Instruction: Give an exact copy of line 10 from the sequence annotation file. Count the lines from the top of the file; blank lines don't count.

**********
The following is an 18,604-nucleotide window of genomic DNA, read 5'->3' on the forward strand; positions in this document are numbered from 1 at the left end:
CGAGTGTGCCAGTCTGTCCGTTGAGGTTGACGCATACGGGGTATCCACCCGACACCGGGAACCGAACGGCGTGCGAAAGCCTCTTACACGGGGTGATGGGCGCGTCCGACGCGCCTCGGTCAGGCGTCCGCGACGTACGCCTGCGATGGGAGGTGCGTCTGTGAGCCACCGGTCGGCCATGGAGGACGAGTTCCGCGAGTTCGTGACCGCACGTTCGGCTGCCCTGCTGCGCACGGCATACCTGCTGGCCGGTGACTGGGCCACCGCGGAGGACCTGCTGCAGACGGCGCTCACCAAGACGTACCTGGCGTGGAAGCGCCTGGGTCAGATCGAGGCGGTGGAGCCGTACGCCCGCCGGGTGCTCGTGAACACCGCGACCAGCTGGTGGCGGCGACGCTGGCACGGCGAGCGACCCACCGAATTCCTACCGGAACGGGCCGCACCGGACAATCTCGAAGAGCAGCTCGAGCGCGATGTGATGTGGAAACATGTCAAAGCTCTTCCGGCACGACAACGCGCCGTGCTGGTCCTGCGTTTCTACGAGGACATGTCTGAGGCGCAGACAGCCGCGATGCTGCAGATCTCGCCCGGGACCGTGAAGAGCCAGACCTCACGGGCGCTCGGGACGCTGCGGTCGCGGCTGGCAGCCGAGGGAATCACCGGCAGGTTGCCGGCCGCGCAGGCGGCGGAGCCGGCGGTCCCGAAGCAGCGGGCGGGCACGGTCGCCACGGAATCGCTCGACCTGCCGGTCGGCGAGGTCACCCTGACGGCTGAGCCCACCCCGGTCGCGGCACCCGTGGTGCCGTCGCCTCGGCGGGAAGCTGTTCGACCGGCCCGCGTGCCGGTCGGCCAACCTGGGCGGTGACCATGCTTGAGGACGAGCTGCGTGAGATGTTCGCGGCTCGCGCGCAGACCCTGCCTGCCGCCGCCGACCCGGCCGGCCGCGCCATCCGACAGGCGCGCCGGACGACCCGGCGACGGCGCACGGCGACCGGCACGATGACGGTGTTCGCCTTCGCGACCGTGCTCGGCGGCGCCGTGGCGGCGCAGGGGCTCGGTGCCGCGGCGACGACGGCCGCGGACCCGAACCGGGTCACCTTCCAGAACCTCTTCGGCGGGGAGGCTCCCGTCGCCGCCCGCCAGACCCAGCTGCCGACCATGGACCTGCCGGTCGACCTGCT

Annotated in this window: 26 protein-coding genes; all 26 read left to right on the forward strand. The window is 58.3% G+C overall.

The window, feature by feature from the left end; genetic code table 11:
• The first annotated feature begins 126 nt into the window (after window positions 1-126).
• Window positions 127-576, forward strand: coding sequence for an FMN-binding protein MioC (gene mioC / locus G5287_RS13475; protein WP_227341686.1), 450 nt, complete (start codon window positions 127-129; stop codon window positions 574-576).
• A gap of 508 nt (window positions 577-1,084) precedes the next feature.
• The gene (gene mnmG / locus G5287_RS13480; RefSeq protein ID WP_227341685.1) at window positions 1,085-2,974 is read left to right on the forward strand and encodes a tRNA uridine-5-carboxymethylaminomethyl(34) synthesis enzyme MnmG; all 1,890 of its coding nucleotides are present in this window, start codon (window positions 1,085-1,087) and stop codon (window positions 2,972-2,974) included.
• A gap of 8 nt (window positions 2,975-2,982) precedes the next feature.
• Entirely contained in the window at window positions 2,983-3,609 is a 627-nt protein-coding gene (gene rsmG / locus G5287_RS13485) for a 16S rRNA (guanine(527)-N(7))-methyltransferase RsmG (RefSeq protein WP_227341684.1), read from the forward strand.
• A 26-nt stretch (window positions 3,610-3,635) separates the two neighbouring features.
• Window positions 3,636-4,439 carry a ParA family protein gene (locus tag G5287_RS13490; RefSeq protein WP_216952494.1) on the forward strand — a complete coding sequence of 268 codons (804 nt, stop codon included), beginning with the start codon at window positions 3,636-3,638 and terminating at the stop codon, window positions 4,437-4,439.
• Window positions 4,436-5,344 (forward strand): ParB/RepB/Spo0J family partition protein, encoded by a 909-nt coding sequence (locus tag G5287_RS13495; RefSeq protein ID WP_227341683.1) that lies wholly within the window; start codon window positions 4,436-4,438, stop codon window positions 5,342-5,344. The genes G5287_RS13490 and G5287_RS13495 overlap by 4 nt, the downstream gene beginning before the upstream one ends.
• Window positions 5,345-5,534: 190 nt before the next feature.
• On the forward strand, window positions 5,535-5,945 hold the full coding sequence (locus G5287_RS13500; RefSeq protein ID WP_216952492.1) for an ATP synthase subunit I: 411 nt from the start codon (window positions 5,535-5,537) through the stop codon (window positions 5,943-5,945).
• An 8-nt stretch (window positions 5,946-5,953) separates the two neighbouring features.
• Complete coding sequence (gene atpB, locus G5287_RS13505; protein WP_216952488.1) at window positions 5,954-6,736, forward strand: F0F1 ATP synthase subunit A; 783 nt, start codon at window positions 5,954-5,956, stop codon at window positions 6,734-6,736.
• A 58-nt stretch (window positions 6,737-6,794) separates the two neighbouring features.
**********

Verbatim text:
• Entirely contained in the window at window positions 2,983-3,609 is a 627-nt protein-coding gene (gene rsmG / locus G5287_RS13485) for a 16S rRNA (guanine(527)-N(7))-methyltransferase RsmG (RefSeq protein WP_227341684.1), read from the forward strand.